ISLAMABAD - Former president Asif Ali Zardari is in no mood to go soft on Prime Minister Nawaz Sharif amid brewing tension with the army, The Nation has learnt.

The Pakistan People’s Party (PPP) leader has been accused in the past of playing “friendly opposition” as Pakistan Tehreek-e-Insaf (PTI) Chief Imran Khan confronted Sharif’s government.

Close aides of the former president said that he believed Sharif had lost the right to rule after the Panama leaks verdict and the Dawn leaks report - which was “rejected” by the army.

Prime Minister Sharif, acting on the Dawn leaks report - removed Special Assistant on Foreign Affairs Tariq Fatemi but did not sack him as the special assistant.

The prime minister also fired Principal Information Officer Tehsin Rao and recommended action against the newspaper that published the controversial story.

Former information minister Pervez Rashid had already been sacked.

He remains a senator.

A close aide of Zardari told The Nation, that the PPP co-chairman was not ready to support Sharif in this critical situation but would take it as an opportunity to revive his party.

“We will go all out against the government and speak about Panama leaks and the Dawn leaks. They [the government] have always taken our silence for granted,” he said.

Another PPP leader said that Zardari would continue his mass-contact campaign to mobilse the public against the government.

“There will be no more silence from us. That time is gone now,” he added.

Yesterday, Zardari’s spokesperson Senator Farhatullah Babar said that the PPP wanted the government to make public the inquiry report in the so-called Dawn leaks to allay a host of doubts and misgivings.

In a statement, he said that the unceremonious sacking of Special Assistant Tariq Fatemi and Principal Information Officer Tehsin Rao, the unprecedented advice to the All Pakistan Newspapers Society to proceed against the editor and reporter and the highly unprecedented public rejection by the military of actions taken as “incomplete and not in line with recommendations of the inquiry board” makes it absolutely necessary that the report was made public.

“Confusion is confounded by the remarks attributed earlier to Tariq Fatemi dismissing the reports that he had been shown the door.  The categorical statement of interior minister in Karachi that his ministry had not yet issued any notification just when the PM’s Office had indeed issued orders has given rise to several questions that need answers,” Babar said.

He said that the public statement by the Inter-Services Public Relations (ISPR) through a tweet rejecting publicly the order issued by the PM’s Office lent a new dimension to the incident that “will give rise to some serious questions which will refuse to die down.”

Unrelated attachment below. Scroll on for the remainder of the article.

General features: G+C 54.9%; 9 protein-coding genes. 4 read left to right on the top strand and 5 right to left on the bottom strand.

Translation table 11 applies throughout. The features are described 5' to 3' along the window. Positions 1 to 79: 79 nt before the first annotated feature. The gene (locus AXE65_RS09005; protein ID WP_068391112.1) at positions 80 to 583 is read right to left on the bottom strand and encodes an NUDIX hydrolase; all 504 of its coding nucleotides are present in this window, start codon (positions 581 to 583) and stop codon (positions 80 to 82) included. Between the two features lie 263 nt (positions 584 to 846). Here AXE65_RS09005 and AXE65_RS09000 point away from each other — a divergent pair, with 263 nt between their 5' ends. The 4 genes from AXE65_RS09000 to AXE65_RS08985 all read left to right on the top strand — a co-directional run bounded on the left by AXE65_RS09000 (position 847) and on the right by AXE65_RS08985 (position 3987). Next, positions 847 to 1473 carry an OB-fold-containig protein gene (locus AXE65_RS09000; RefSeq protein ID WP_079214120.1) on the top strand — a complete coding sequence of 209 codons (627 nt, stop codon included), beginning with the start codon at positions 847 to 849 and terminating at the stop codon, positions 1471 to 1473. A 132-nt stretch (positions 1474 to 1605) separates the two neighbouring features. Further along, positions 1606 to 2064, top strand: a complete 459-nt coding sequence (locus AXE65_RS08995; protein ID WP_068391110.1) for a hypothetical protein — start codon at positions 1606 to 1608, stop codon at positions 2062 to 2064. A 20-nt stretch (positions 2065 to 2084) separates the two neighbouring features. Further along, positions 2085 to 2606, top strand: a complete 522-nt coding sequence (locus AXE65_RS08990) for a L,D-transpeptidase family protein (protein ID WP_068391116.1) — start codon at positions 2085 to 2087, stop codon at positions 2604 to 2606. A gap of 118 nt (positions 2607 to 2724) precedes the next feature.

“The botching up of the incident is a measure of the incompetence of the government and insistence to keep the inquiry report under wraps will only complicate the matters further,” Babar said, recalling the statement of the interior minister at the time that the report shall be made public.

He said that initially the government sought to clarify the new report sometimes as “baseless and fabricated” and sometimes as “planted”.

Despite declaring it as untrue at the time the government also termed the report as posing “threat to national security” without explaining how.

Asking the media watchdog the APNS to take action against the editor and reporter for alleged breach of national security, takes the issue of stifling freedom of expression in the name of national security to new heights, he said.

“These are some of the issues that call for making public the inquiry report and a thorough debate in the parliament for devising appropriate guidelines,” he said.

Meanwhile, in a statement, Asif Ali Zardari said that the Labour Day was an occasion to pay homage to the workers and wage earners as well as to renew the pledge to defend the dignity and ensure decent living to the workers of the country.

He also vowed to not permit sacking of workers in the name of privatisation.

“The party will strive hard and harder for protecting the rights and privileges of the working classes and to expand them even further,” Zardari said.

Zardari said that the PPP would always stand by the working classes as they continued their struggle for dignity and rights.

He said that the PPP was keeping an eye on the privatisation process and would not permit the regime to sack workers in the name of privatisation.

“The party saves workers’ jobs and will not allow retrenchments,” Zardari added.

The former president said that both the founding PPP Chairperson, Zulfikar Ali Bhutto and his daughter Benazir Bhutto - promised workers right to job security, decent wages and right to dignity and a rightful place in the society.

“They also struggled alongside the labour for the attainment of these rights. We will ensure that the promises made by our leaders are fulfilled in letter and spirit,” Zardari said.

In a separate statement on Sunday, PPP Senator Rubina Khalid said that Imran Khan was unaware of difficulties faced by the people of Khyber-Pakhtunkhwa but he had gone to Karachi in a bid to revive his declining popularity.

The senator alleged that the revenue collected in Khyber-Pakhtunkhwa was being spent to serve the person residing in Bani Gala.

“Peshawar which was once known as the “City of Flowers” is now flooded whenever there is a little rain,” she said.

Senator Khalid said that Mashaal Khan’s family was looking for justice but Imran Khan could not apprehend his party’s councillor who was the “main character” in the murder.

“Imran Khan is not conscientious enough to refuse Rs10 billion to keep mum on Panama corruption scandal,” she maintained.